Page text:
In the interest of mass market efficiency and lowest common denominator consistency, food is increasingly manufactured rather than cooked, by minimum wage cogs rather than by devoted artisans, and the only flair, the only intelligence, the only human empathy in the entire process is in the geniuses who create the marketing campaigns. Those are the artisans, the magicians of today. There is a fixed quantity of human genius in the world, and today's are not writing literature or leading governments or building theories of relativity. No. They're working to hypnotize and persuade the rest of us to consume things we don't want, don't need, don't like, can't use, and won't help. People eat soulless crap, and have lost all sight of deliciousness.

I see a day, not too far in the future, when our dining choices will be as radically pruned down as our choices of hardware stores or book stores. Fast food has already crushed the diners, automats, and food carts. And recently, we've seen an incursion of Olive Garden, Red Lobster, Panera and their ilk, which are putting incredible pressure on midpriced restaurants around the country. Countless "best of" reader polls around the country award these abominations top honors in their niches. Marketing trumps quality.

Now we're on the verge of seeing the same in expensive restaurants. The notion of "star chefs" is branding, no more and no less. People like Wolfgang Puck and Jean Georges have reduced themselves to upscale Ronald McDonalds, engaged in a land grab as they spin off multiple branches where they'll never actually cook. You're not buying their talent, you're buying their branding.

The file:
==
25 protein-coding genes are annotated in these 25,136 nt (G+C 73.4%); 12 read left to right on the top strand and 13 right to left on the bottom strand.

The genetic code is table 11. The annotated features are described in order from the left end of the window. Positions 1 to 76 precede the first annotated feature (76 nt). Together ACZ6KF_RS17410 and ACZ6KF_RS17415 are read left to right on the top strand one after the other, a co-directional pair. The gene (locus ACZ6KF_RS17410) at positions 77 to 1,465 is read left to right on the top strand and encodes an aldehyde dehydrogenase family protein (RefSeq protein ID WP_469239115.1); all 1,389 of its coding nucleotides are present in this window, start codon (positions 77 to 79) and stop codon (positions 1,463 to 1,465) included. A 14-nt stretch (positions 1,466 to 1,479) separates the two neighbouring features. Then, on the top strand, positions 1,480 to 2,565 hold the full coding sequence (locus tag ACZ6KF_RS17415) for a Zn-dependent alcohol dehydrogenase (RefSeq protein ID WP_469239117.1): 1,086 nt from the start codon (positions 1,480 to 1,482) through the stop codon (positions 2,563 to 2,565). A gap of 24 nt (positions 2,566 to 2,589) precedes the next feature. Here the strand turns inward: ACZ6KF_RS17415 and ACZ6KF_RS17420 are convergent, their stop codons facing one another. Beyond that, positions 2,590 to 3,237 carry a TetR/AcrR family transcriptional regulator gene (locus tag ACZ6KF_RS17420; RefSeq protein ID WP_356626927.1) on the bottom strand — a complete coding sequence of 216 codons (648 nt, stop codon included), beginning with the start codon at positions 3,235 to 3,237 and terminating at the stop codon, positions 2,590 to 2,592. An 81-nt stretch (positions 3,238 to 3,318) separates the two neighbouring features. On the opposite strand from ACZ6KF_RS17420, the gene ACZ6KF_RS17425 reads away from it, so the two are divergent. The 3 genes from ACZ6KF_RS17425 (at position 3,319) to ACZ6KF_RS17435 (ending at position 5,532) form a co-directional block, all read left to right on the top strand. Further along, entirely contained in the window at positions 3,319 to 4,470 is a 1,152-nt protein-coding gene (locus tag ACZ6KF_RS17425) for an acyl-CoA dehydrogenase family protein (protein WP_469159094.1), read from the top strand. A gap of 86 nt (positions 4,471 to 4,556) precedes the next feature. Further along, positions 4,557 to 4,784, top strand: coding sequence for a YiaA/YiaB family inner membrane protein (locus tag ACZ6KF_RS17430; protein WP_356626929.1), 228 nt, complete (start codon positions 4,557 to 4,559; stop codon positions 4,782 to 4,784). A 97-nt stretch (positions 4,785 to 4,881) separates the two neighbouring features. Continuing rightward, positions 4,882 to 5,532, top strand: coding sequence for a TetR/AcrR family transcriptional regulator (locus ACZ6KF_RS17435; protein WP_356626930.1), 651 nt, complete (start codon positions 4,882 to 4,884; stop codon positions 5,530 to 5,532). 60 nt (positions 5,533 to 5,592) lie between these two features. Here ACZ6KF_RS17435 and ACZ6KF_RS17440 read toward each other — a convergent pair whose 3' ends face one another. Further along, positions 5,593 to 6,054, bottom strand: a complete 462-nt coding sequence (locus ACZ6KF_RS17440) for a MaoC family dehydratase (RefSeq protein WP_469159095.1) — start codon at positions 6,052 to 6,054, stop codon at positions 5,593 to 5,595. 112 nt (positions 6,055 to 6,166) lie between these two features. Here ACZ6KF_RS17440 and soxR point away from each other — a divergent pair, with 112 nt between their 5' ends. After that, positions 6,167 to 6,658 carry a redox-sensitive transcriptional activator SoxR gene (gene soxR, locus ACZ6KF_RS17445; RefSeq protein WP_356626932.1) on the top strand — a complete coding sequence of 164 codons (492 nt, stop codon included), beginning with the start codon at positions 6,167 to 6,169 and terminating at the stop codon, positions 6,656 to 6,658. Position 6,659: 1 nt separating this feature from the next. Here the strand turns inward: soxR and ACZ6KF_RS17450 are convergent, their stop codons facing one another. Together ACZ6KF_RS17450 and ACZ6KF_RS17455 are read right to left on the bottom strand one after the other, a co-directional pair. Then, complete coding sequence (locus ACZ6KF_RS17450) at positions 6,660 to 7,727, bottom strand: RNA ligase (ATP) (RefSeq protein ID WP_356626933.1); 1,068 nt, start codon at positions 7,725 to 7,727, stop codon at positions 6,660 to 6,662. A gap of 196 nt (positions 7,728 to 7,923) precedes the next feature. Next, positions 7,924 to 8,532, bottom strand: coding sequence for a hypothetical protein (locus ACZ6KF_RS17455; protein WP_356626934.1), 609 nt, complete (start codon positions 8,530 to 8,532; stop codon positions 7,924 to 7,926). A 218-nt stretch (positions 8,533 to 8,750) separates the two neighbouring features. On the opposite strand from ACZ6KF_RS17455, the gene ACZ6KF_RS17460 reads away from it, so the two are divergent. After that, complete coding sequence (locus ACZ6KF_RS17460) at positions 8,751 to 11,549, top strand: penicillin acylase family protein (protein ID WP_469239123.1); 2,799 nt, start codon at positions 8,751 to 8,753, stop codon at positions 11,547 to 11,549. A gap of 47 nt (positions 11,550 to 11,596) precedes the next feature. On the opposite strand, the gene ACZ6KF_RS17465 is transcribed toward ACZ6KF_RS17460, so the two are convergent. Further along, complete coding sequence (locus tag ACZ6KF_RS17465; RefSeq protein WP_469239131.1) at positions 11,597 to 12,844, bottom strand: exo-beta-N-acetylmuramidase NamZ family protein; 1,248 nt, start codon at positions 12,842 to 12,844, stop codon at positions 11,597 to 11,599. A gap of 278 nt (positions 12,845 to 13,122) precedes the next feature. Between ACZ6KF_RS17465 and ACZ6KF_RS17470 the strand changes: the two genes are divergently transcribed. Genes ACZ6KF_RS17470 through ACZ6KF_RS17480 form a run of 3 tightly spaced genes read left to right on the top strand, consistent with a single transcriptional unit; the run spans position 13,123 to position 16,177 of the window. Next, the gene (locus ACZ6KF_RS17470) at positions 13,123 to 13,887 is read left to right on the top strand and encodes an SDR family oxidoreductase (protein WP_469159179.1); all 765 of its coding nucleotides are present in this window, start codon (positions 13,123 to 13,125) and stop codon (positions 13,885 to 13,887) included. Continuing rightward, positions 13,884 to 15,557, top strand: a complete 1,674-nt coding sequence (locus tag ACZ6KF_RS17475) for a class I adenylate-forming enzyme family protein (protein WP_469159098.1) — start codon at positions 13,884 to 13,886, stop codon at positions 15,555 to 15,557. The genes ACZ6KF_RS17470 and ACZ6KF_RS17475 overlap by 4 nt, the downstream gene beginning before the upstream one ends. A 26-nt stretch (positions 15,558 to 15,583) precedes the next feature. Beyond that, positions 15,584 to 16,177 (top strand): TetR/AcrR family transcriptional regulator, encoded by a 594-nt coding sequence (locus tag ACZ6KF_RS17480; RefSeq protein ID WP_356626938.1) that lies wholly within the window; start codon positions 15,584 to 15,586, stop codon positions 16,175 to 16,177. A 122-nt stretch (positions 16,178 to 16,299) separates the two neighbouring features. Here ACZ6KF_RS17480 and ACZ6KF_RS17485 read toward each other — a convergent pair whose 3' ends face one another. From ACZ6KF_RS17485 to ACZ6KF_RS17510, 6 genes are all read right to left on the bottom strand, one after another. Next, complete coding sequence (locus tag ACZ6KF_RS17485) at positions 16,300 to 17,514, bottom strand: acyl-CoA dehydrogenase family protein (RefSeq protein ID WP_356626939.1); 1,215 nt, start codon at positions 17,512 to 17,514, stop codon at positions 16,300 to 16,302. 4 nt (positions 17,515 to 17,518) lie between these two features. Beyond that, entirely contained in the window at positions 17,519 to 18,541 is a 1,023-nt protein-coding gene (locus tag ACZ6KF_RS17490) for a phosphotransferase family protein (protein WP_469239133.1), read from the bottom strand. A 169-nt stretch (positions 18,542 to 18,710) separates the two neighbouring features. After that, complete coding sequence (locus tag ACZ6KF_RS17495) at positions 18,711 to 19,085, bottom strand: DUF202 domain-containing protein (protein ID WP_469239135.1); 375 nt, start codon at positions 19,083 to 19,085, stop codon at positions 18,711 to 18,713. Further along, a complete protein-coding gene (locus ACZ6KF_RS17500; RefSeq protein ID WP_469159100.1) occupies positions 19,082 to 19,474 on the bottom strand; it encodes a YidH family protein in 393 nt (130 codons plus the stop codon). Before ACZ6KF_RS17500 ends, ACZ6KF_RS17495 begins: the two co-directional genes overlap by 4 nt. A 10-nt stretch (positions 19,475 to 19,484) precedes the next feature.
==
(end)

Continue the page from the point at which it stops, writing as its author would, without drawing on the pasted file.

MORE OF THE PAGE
I'm not saying every Chinese take-out, every taco joint, every French bistro, every sushi parlor will be crushed by an upscale, downscale, or midscale chain operation. A few independent bookstores and hardware stores survive these days, and there'll be still more cracks and crevices in the dining market. But consider this: right now, at very best, restaurants are shaky propositions. Their foothold is precarious, and even great places are more likely to fail than succeed. And that's without immense pressure from huge massive marketing and its proven ability to hypnotize consumers into gladly ingesting garbage.

So what happens when companies like Barnes and Noble or Home Depot enter this market and apply economic and marketing pressure to an already insanely difficult industry? The only hope is if enough of us care. As people are lulled into soulless places which craftily push their buttons without offering actual quality, people will lose even more of their abilitiy to even distinguish quality.